The combination of 2 layers of No show embroidery backing and 1 layer of 1.5 oz crisp tearaway backing works great for the moisture wicking or performance wear fabrics that are so popular today.

The No-show backing is a little more costly than the basic cutaway backing but to me the end result makes it well worth the cost. When I am trying to create a high-quality product, I need to use high-quality materials in order to produce that high-quality product!

Woven Fabrics-Which Embroidery Backing to useWoven Fabrics Tearaway Embroidery Backing

In the picture to the left you will see several types of woven garments. All of these garments should be backed with Tearaway backing.

Tear-away backing is used on all woven fabrics such as denim, chambray, twill, dress shirts, nylon oxford, canvas, bags, aprons, flags, sheets, pillowcases, tablecloths, napkins and etc.

It is also used on towels and washcloths. I have found that a 1.5 oz weight has worked best for almost all of my applications using the tear-away backing. I normally use two layers for most applications; sometimes I use only one and occasionally I will use three. I only hoop two layers into the hoop when I am hooping the garment, but I
will place another layer under the garment after I put it into the machine. This will give extra crispness to small lettering. It actually makes the columns in the lettering wider. It can also prevent puckering if the garment is hooped tight enough and has the proper amount of backing.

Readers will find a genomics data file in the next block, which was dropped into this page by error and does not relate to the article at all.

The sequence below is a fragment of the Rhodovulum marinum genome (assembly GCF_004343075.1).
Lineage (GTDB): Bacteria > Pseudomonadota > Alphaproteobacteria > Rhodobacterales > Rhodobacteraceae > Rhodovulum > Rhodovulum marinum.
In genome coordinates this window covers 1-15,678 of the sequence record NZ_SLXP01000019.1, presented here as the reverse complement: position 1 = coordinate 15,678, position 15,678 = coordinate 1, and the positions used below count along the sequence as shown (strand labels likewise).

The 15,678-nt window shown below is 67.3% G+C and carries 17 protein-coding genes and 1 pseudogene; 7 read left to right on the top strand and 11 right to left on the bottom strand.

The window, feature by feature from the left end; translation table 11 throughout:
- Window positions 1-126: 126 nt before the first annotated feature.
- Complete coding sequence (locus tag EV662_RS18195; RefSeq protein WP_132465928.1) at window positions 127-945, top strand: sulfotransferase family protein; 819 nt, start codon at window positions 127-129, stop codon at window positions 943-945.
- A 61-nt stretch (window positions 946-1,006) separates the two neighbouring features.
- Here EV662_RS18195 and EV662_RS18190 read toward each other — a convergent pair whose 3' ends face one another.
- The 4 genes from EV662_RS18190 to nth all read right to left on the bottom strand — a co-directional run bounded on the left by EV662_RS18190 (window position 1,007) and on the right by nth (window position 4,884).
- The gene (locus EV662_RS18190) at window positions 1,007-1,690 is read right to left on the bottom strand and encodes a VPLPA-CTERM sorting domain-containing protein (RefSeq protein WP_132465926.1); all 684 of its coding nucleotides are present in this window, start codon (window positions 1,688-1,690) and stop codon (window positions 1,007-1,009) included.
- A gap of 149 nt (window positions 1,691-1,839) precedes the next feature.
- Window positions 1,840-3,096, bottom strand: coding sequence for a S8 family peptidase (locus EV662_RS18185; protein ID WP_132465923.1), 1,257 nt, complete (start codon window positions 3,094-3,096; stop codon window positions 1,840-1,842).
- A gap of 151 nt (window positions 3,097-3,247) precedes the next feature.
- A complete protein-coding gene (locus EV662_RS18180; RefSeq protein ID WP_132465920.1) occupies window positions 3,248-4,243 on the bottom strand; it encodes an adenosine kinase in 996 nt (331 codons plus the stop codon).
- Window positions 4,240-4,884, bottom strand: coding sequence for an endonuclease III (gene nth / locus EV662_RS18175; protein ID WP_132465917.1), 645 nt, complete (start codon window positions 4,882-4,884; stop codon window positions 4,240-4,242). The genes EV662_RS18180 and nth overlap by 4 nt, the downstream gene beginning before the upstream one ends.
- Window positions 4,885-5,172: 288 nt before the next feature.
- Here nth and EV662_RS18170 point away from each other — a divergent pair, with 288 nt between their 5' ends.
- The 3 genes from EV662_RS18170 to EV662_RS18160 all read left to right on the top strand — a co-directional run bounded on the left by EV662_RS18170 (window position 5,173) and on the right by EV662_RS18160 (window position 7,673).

If you have a full back design that has several thousand stitches you will need a 3 oz. crisp tearaway backing. This 3 oz crisp tearaway embroidery backing is the same one that is used in caps, but it is on a larger roll rather than being cut in 4 inch strips.

Cap backing is a 3 oz. heavy tear away backing that is used on caps, front, sides and back. It usually is available in strips cut at 4 inches wide to fit inside of the front of caps. I have found that one layer of cap backing will work great for most caps, but sometimes if you have an unstructured cap 2 layers will produce a sharper more crisp look than using one layer. I will hoop one layer into the cap when I am putting the cap onto the cap frame, and then lay the extra layer into the cap as I am attaching the cap frame to the cap driver on the machine. It really does not take that much extra time and I notice a huge difference. The lettering will be much flatter and does not pull in nearly as much.

When hooping a cap back, I use a flat or tubular hoop and I do not hoop the backing in. I hoop the cap back, attach the tubular frame to the machine and then slide in a piece of the cap backing under the hoop. It really is too hard to keep the cap back straight when you are hooping it with the backing. I have also used cap backing at times as an extra layer on extra heavy terry towels. It really helps to flatten out the columns in the monograms. It will soften up after it is washed.

I hope that this helps to take the mystery out of which embroidery backing to use on the different types of garments. If you would like to have a copy of these Embroidery Backing Guides, fill in your Name & Primary Email address and I will send you a copy of each one.